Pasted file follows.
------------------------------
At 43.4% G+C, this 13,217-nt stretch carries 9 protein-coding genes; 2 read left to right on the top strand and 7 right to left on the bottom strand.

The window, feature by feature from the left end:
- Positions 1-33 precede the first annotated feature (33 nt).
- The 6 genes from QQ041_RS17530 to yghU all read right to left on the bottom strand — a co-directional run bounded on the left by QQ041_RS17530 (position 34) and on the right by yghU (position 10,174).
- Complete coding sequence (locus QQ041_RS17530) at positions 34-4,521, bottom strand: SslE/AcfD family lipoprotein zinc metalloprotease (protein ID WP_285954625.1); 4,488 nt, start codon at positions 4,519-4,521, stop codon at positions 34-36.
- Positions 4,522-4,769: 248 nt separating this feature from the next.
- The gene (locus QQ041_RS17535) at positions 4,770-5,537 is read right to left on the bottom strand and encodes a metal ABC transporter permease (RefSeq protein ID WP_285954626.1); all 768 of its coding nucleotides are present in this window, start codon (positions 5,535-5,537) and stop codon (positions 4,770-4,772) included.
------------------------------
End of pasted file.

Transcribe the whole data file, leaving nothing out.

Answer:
At 43.4% G+C, this 13,217-nt stretch carries 9 protein-coding genes; 2 read left to right on the top strand and 7 right to left on the bottom strand.

The window, feature by feature from the left end:
- Positions 1-33 precede the first annotated feature (33 nt).
- The 6 genes from QQ041_RS17530 to yghU all read right to left on the bottom strand — a co-directional run bounded on the left by QQ041_RS17530 (position 34) and on the right by yghU (position 10,174).
- Complete coding sequence (locus QQ041_RS17530) at positions 34-4,521, bottom strand: SslE/AcfD family lipoprotein zinc metalloprotease (protein ID WP_285954625.1); 4,488 nt, start codon at positions 4,519-4,521, stop codon at positions 34-36.
- Positions 4,522-4,769: 248 nt separating this feature from the next.
- The gene (locus QQ041_RS17535) at positions 4,770-5,537 is read right to left on the bottom strand and encodes a metal ABC transporter permease (RefSeq protein ID WP_285954626.1); all 768 of its coding nucleotides are present in this window, start codon (positions 5,535-5,537) and stop codon (positions 4,770-4,772) included.